Having conquered the forest, the settlers turned their attention to improving their surroundings. Mr. Clark built a grist-mill which was later remodeled by Mr. Culver to grind both corn and wheat. A second one was built by Mr. D. Walters close to Venedocia and ex-Govenor Wm. Bebb erected a sawmill. Their plows were called "bull plows" and were made entirely of wood. The first gunsmith was John Heath. John McConn was the first shoemaker. A profitable market in the fur and hoop-pole trade was carried on with Delphos. Mr. Benjamin Griffin built the first frame house followed by Mr. Albans who built the first brick house which still stands just south of Venedocia on St. Route 709. The first couple to be married in the township was Lewis Tomlinson and Rachel Boroff.
Soon building and drainage material became important, so businesses were established to furnish both lumber and tile. There were sawmills on the Ellis Oliver farm in Sec 2, H. E. Evans in Sec. 12, Adam Stuckey in Sec. 7, Jacob Dibert in Sec 18, Charles Kneip Sec. 36, and S. Pissler (sawed the lumber for the Rossville school) in Sec. 19.
Tile mills were built on the C. R. Hiller farm in sec 3, William Pollock Sec. 1, Edwin Smigh Sec. 20, John Goodwin Sec. 25 and A. Holmes.
The settlement continued to develop and in 1861 D. W. Evans, a son-in-law of Mr. Bebb, took possession of that portion of land now occupied by Venedocia.
When Mr. Evans gave the land,he inserted a clause stating that should any part of the premises be used for keeping or selling intoxicating liquors the title would revert to the original owner. This precedent has been followed by inserting this condition in nearly all the deeds executed since.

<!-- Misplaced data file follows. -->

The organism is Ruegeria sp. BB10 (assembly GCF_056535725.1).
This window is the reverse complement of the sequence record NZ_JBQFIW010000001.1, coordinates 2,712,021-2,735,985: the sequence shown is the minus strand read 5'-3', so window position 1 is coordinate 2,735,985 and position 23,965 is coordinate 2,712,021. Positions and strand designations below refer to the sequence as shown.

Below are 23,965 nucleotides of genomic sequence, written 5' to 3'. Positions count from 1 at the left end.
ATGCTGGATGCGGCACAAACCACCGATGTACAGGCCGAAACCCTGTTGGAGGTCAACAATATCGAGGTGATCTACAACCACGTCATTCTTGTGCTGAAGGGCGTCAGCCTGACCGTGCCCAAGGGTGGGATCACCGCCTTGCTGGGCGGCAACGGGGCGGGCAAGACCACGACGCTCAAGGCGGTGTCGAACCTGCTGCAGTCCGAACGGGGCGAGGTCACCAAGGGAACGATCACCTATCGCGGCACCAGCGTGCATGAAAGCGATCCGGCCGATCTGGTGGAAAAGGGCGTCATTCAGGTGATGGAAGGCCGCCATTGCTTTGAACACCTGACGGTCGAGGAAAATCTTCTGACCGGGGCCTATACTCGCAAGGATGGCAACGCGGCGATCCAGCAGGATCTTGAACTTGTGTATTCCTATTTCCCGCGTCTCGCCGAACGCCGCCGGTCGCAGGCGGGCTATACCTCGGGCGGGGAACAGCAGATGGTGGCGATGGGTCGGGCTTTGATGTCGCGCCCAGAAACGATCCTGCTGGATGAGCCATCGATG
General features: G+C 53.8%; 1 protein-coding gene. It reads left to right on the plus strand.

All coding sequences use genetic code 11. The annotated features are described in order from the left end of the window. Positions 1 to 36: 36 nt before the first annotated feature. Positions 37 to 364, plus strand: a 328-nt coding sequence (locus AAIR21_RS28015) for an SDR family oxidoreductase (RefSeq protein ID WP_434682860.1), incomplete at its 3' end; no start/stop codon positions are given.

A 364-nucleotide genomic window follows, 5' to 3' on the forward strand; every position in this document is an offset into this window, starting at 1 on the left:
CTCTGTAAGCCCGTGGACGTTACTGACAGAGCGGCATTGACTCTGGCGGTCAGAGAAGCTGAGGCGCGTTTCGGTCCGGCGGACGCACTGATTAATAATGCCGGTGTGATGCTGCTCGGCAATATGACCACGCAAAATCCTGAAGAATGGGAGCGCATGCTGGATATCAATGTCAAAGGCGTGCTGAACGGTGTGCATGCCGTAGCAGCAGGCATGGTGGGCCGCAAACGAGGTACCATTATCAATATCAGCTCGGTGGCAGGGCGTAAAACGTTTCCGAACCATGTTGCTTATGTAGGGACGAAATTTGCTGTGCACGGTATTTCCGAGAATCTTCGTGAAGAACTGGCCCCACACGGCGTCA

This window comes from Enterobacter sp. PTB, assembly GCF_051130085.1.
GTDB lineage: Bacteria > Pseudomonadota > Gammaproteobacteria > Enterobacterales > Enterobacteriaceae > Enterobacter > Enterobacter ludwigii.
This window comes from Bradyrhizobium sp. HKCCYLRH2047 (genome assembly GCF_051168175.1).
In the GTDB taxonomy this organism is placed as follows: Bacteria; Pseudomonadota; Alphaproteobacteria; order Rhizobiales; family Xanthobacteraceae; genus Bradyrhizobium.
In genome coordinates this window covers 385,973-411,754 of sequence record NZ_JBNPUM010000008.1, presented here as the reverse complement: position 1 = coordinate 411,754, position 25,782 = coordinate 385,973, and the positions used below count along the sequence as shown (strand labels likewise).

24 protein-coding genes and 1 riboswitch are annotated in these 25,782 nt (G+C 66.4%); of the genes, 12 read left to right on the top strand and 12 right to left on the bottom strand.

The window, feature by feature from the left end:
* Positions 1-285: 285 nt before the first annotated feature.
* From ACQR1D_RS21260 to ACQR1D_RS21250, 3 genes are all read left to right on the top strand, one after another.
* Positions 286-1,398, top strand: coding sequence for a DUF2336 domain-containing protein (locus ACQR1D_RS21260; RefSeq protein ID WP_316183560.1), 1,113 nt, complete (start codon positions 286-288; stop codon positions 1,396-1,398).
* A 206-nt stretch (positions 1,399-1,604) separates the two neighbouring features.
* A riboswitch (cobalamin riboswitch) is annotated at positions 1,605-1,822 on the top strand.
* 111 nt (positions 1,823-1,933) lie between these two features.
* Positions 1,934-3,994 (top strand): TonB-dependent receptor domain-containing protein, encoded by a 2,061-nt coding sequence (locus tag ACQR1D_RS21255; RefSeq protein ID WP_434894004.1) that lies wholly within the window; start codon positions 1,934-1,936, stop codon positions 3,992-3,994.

In 1863 Mr. Evans sold the first lot for building purposes to Mr. W. E. Jones, who immediately erected a frame building. The next lot was sold to R. J. Whittington and E. A. Evans who erected a storeroom and engaged in the mercantile business.
In 1875 Mr. E. B. Evans made a survey and sold some lots upon which several fine dwellings were erected. There were 16 lots staked at this time. The first addition was made in 1880 at which time 31 lots were added to the east and west sides of Main Street. Bebb Street ran west from Main and Plum, and three lots ran east from Main. By 1897 there were 73 lots and the townspeople began talking about incorporation. A petition was set up which 43 electors signed. Morgan H. Morgan was chosen spokesman to represent it to the County Commissioners. On September 7, 1897 Venedocia was recorded as an incorporated town with at that time a population of between two and three hundred people.
The discovery of oil about 1900 brought the typical "boom" to Venedocia. Many existing businesses expanded and new ones were established. Oil wells were drilled on the M. N. George farm in Sec. 12, on the David Morris farm in Sec. 1, on the David Reese farm in Sec. 1, on the Everett Jones farm in Sec. 2. There were a few wells in York Township. Some were drilled in Jennings township at the same time. Unfortunately it was not a very rich field and was soon "pumped off"
In 1903 the Mary Whitling addition was laid out and twelve new lots were made available. They lay between Plum Street and College Street, fronting on Main Street.
About 1877 a group of men raised money to be given to the railroad to bring it to Venedocia. It was very important, for the farmer needed access to the markets and later the oil men needed their supplies. Finally the narrow guage Toledo, Delphos, and Burlington was built. At one time there were four passanger trains, in addition to the regular freight trains, making regular stops. This "Clover Leaf" was changed to standard guage and finally taken over by the Norfolk and Western which now carries only frieght. (Note added by Charles Good-- The 1917 and 1922 Venedocia phone books list a "Depot" for the Toledo St. Louis and Western. The 1926 phone book lists a Nickel Plate Depot. The railroad is now a short line called, I think, the Indiana Short Line.)